Research finds youth cancer survival increased when diet, exercise addressed
Overweight children and adolescents receiving chemotherapy for treatment of leukemia are less successful battling the disease compared to their lean peers. Research conducted at the Cancer and Blood Disease Institute at Children's Hospital Los Angeles indicates that modest changes in diet and exercise can greatly increase survival in youth treated for acute lymphoblastic leukemia (ALL), the most common childhood cancer, according to the new study published in the journal Blood Advances.
Youth who are obese when they begin chemotherapy are more than twice as likely to have remaining cancer cells after one month of treatment--and an increased chance of disease relapse--compared to their lean counterparts. To address this, the investigators worked with registered dietitians and physical therapists who created personalized diet and exercise plans for 40 patients between the ages of 10 and 21 with newly diagnosed leukemia.
The investigators found that patients who reduced their caloric intake by at least 10 percent and began a modest exercise regimen beginning at diagnosis were, on average, 70 percent less likely to have remaining leukemia cells in their bone marrow one month after beginning chemotherapy, compared to previously treated patients who did not participate in the diet and exercise intervention. Remaining leukemia cells, called minimal residual disease, is one of the strongest predictors of poor survival outcomes.
Additionally, the researchers found that by limiting fat, patients also had decreased insulin resistance as well as increased levels of adiponectin, a metabolic hormone associated with glucose regulation. Identification of these potential biomarkers paves the way to using this intervention to impact other types of cancer.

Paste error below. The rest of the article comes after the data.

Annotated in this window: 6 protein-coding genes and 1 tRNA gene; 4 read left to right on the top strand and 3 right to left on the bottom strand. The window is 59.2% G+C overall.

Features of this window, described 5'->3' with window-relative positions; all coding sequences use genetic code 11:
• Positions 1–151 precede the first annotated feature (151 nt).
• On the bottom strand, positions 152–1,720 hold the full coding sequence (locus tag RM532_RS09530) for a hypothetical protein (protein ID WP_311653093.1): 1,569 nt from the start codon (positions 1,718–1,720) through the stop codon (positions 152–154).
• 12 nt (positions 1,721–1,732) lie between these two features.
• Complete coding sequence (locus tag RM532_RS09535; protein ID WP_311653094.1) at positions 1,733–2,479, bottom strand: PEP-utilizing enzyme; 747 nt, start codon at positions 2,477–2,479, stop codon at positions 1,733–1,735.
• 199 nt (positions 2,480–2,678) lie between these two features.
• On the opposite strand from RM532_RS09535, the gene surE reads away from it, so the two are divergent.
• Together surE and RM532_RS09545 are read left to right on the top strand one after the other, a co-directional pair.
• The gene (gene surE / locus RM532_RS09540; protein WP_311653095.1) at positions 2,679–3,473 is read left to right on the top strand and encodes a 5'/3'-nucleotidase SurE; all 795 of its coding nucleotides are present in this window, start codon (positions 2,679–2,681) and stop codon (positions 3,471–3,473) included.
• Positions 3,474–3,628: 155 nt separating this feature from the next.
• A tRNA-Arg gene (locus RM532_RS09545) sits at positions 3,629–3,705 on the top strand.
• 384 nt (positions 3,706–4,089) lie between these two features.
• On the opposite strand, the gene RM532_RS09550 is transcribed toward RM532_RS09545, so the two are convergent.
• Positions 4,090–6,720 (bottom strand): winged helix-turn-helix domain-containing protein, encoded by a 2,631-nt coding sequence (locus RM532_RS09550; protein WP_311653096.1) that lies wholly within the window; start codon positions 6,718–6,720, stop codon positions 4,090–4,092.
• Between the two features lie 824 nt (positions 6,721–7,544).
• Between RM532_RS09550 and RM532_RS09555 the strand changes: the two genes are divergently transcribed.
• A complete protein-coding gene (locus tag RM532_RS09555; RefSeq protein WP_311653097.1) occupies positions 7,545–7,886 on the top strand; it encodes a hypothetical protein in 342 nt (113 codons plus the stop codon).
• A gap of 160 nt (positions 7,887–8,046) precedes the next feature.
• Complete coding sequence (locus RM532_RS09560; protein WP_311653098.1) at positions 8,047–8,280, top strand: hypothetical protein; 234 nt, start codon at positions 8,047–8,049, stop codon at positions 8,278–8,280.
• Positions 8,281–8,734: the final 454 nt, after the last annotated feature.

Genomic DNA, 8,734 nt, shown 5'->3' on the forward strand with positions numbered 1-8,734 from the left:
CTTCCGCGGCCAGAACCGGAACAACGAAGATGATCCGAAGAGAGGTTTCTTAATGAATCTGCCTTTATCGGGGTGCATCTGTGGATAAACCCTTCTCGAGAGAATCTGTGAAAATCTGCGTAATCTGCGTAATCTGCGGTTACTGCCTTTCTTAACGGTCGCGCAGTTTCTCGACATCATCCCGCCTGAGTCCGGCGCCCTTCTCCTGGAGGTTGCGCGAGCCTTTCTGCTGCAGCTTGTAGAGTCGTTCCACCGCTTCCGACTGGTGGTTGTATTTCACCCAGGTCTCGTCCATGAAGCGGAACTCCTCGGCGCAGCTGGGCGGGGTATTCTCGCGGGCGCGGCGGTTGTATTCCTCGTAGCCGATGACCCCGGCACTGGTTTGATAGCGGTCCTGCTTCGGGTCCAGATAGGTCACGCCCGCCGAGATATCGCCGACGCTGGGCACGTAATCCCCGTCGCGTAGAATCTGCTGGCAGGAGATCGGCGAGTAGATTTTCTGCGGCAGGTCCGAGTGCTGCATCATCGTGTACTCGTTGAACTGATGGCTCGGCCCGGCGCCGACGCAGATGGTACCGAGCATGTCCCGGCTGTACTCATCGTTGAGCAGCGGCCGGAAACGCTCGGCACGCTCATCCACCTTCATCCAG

This clinical trial, called Improving Diet and Exercise in ALL (IDEAL-1), builds on basic and preclinical research conducted for more than a decade at Children's Hospital Los Angeles. This "bench-to-bedside and back" approach provides new insights for treating devastating diseases, like cancer. Physicians observe an unmet clinical need in their patients, collaborate with colleagues in the lab and can then deliver an intervention to the clinic to test its effectiveness.
"Changing diet and exercise made the chemotherapy work better, that's the big news of this study,” said Steven Mittelman, MD, PhD, senior author of the paper, chief of pediatric endocrinology at UCLA Mattel Children's Hospital, and member of UCLA's Jonsson Comprehensive Cancer Center, in a statement. “But we also need to figure out how. Understanding the biological changes responsible for this effect will help us make these interventions even better."